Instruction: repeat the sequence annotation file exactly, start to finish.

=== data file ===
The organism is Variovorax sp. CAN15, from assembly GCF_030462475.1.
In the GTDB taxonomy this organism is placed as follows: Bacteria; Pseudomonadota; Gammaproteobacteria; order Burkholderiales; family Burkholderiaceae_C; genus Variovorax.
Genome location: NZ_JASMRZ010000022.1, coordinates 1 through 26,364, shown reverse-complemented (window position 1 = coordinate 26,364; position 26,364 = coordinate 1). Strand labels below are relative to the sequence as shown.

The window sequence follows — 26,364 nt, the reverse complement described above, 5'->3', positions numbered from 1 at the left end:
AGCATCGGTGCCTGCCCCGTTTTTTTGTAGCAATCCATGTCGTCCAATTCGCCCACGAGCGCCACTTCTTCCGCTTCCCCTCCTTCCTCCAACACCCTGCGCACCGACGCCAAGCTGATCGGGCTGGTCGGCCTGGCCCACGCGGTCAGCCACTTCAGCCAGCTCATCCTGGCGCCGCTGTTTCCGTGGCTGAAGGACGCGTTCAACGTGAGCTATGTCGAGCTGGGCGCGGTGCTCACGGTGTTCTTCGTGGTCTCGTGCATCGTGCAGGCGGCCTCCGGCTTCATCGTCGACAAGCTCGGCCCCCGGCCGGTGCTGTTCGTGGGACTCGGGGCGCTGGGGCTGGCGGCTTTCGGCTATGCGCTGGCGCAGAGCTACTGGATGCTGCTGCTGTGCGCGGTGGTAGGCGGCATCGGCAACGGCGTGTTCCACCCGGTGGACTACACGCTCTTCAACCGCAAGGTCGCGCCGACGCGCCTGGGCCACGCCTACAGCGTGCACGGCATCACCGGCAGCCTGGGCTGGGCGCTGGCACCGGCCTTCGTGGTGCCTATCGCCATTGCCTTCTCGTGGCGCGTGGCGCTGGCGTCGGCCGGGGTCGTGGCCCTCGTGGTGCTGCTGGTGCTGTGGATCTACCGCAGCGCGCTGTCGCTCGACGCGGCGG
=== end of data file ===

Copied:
The organism is Variovorax sp. CAN15, from assembly GCF_030462475.1.
In the GTDB taxonomy this organism is placed as follows: Bacteria; Pseudomonadota; Gammaproteobacteria; order Burkholderiales; family Burkholderiaceae_C; genus Variovorax.
Genome location: NZ_JASMRZ010000022.1, coordinates 1 through 26,364, shown reverse-complemented (window position 1 = coordinate 26,364; position 26,364 = coordinate 1). Strand labels below are relative to the sequence as shown.

The window sequence follows — 26,364 nt, the reverse complement described above, 5'->3', positions numbered from 1 at the left end:
AGCATCGGTGCCTGCCCCGTTTTTTTGTAGCAATCCATGTCGTCCAATTCGCCCACGAGCGCCACTTCTTCCGCTTCCCCTCCTTCCTCCAACACCCTGCGCACCGACGCCAAGCTGATCGGGCTGGTCGGCCTGGCCCACGCGGTCAGCCACTTCAGCCAGCTCATCCTGGCGCCGCTGTTTCCGTGGCTGAAGGACGCGTTCAACGTGAGCTATGTCGAGCTGGGCGCGGTGCTCACGGTGTTCTTCGTGGTCTCGTGCATCGTGCAGGCGGCCTCCGGCTTCATCGTCGACAAGCTCGGCCCCCGGCCGGTGCTGTTCGTGGGACTCGGGGCGCTGGGGCTGGCGGCTTTCGGCTATGCGCTGGCGCAGAGCTACTGGATGCTGCTGCTGTGCGCGGTGGTAGGCGGCATCGGCAACGGCGTGTTCCACCCGGTGGACTACACGCTCTTCAACCGCAAGGTCGCGCCGACGCGCCTGGGCCACGCCTACAGCGTGCACGGCATCACCGGCAGCCTGGGCTGGGCGCTGGCACCGGCCTTCGTGGTGCCTATCGCCATTGCCTTCTCGTGGCGCGTGGCGCTGGCGTCGGCCGGGGTCGTGGCCCTCGTGGTGCTGCTGGTGCTGTGGATCTACCGCAGCGCGCTGTCGCTCGACGCGGCGG